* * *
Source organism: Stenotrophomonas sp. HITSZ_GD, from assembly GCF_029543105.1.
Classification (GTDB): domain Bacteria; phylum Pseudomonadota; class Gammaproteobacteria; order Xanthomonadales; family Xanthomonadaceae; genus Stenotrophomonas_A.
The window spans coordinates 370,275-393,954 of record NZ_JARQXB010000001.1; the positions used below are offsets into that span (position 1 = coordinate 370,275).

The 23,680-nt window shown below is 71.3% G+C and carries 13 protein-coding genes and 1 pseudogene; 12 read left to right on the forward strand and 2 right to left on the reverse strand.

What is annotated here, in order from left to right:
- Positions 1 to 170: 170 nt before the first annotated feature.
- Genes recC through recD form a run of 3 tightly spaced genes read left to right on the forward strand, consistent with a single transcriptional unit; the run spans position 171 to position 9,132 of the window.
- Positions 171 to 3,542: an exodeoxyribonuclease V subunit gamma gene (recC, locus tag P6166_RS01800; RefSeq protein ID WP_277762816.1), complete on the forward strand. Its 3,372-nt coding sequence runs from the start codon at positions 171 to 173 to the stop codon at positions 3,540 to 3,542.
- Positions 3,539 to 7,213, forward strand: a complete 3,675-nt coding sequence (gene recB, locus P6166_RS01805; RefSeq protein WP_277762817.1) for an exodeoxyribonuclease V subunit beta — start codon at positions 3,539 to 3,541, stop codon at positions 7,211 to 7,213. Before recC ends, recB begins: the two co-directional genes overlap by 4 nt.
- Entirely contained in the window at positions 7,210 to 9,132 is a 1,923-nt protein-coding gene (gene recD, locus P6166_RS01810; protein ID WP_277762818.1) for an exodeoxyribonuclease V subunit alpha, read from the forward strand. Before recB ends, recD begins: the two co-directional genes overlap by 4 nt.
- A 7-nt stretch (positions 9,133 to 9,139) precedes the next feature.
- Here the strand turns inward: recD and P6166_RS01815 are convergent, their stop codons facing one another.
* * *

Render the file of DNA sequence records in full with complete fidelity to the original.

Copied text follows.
Source organism: Stenotrophomonas sp. HITSZ_GD, from assembly GCF_029543105.1.
Classification (GTDB): domain Bacteria; phylum Pseudomonadota; class Gammaproteobacteria; order Xanthomonadales; family Xanthomonadaceae; genus Stenotrophomonas_A.
The window spans coordinates 370,275-393,954 of record NZ_JARQXB010000001.1; the positions used below are offsets into that span (position 1 = coordinate 370,275).

The 23,680-nt window shown below is 71.3% G+C and carries 13 protein-coding genes and 1 pseudogene; 12 read left to right on the forward strand and 2 right to left on the reverse strand.

What is annotated here, in order from left to right:
- Positions 1 to 170: 170 nt before the first annotated feature.
- Genes recC through recD form a run of 3 tightly spaced genes read left to right on the forward strand, consistent with a single transcriptional unit; the run spans position 171 to position 9,132 of the window.
- Positions 171 to 3,542: an exodeoxyribonuclease V subunit gamma gene (recC, locus tag P6166_RS01800; RefSeq protein ID WP_277762816.1), complete on the forward strand. Its 3,372-nt coding sequence runs from the start codon at positions 171 to 173 to the stop codon at positions 3,540 to 3,542.
- Positions 3,539 to 7,213, forward strand: a complete 3,675-nt coding sequence (gene recB, locus P6166_RS01805; RefSeq protein WP_277762817.1) for an exodeoxyribonuclease V subunit beta — start codon at positions 3,539 to 3,541, stop codon at positions 7,211 to 7,213. Before recC ends, recB begins: the two co-directional genes overlap by 4 nt.
- Entirely contained in the window at positions 7,210 to 9,132 is a 1,923-nt protein-coding gene (gene recD, locus P6166_RS01810; protein ID WP_277762818.1) for an exodeoxyribonuclease V subunit alpha, read from the forward strand. Before recB ends, recD begins: the two co-directional genes overlap by 4 nt.
- A 7-nt stretch (positions 9,133 to 9,139) precedes the next feature.
- Here the strand turns inward: recD and P6166_RS01815 are convergent, their stop codons facing one another.